trate on his knees in the middle of the market-place, bows down, and, amidst the laughter and derision of the bystanders, kisses the dirty ground with ecstasy and delight.
In Europe, at least, we no longer kiss the ground before the feet of the mighty, any more than we salute them by kissing their hands or feet; a bow more or less gracious, according to circumstances, serves the same purpose generally. Nevertheless, at certain courts, such as the Spanish, English, and Russian, kissing the hand is still customary as a sort of ceremonial salutation; but its practice is usually confined to certain solemn occasions.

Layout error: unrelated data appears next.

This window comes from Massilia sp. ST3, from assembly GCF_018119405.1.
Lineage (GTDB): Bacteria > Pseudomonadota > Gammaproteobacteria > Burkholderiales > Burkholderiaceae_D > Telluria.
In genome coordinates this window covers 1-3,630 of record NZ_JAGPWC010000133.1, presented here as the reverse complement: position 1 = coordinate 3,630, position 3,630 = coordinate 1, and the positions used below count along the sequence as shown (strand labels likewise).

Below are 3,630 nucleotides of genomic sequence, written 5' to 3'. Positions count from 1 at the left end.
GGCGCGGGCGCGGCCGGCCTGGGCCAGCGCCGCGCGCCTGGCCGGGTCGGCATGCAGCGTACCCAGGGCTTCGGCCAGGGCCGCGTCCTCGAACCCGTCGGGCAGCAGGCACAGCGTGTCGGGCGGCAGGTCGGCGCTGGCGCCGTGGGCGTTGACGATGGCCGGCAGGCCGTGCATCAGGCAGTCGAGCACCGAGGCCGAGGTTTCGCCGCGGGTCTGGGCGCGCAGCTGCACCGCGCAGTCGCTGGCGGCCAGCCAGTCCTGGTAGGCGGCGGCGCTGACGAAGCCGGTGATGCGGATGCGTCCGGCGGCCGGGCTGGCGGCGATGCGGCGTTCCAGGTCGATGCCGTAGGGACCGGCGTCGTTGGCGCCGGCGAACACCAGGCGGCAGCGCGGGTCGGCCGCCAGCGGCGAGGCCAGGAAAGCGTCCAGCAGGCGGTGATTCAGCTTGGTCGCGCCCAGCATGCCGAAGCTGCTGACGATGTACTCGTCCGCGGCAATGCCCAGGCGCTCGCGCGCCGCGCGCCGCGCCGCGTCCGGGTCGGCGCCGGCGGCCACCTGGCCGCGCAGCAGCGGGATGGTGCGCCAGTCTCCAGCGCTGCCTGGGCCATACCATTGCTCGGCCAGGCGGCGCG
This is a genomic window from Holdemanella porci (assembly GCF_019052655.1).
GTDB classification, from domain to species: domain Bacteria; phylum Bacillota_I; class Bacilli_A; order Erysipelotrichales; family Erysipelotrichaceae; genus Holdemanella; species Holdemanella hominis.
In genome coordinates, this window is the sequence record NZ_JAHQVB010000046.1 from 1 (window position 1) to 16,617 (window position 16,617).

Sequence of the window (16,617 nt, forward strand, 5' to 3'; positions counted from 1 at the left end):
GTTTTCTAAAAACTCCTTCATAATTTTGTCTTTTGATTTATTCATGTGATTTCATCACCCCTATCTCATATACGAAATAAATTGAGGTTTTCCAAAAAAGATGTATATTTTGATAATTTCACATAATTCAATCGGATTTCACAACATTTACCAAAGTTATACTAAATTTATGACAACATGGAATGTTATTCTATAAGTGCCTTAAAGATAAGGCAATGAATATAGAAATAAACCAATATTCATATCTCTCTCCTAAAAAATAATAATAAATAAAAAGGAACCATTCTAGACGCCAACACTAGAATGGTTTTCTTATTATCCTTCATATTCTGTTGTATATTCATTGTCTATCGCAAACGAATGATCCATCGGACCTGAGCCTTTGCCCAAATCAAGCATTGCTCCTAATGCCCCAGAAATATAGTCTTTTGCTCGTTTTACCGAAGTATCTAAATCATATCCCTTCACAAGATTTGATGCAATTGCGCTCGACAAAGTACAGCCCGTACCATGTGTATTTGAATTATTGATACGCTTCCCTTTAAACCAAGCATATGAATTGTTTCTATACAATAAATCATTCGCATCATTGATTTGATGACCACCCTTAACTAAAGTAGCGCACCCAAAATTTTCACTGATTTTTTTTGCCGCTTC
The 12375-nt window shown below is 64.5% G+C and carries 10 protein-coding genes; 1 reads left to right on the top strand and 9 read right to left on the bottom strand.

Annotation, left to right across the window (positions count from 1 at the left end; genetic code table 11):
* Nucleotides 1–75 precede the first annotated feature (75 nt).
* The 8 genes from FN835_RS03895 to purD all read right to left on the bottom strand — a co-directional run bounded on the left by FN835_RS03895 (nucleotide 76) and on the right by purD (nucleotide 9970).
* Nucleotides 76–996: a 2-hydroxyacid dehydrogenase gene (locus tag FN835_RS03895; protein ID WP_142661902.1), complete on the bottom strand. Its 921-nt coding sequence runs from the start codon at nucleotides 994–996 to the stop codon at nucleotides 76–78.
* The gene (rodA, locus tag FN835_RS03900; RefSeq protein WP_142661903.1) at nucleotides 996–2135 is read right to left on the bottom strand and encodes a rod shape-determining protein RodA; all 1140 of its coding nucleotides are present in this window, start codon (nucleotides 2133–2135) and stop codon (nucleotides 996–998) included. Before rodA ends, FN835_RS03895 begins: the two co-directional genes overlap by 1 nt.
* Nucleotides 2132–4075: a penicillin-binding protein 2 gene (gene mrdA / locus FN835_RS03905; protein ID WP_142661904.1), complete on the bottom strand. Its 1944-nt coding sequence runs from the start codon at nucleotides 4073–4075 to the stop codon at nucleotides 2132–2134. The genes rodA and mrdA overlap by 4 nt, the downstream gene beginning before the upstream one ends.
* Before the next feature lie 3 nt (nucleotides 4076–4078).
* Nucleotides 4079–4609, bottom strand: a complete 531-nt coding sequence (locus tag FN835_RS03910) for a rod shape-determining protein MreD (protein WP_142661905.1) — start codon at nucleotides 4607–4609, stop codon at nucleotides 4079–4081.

Individuals of princely rank excepted, the kiss of respect to superiors is to be regarded as all but extinct; but even in the eighteenth century, kissing the hem of their garments is mentioned as a salutation befitting ladies of exalted rank, and in Holberg's Politiske Kandestøber (the Political Pewterer), we see how Madame Abrahamsen and Madame Sanderus even kissed Gedske on the apron.
Kissing, as expressive of admiration, still undoubtedly occurs, but can scarcely be said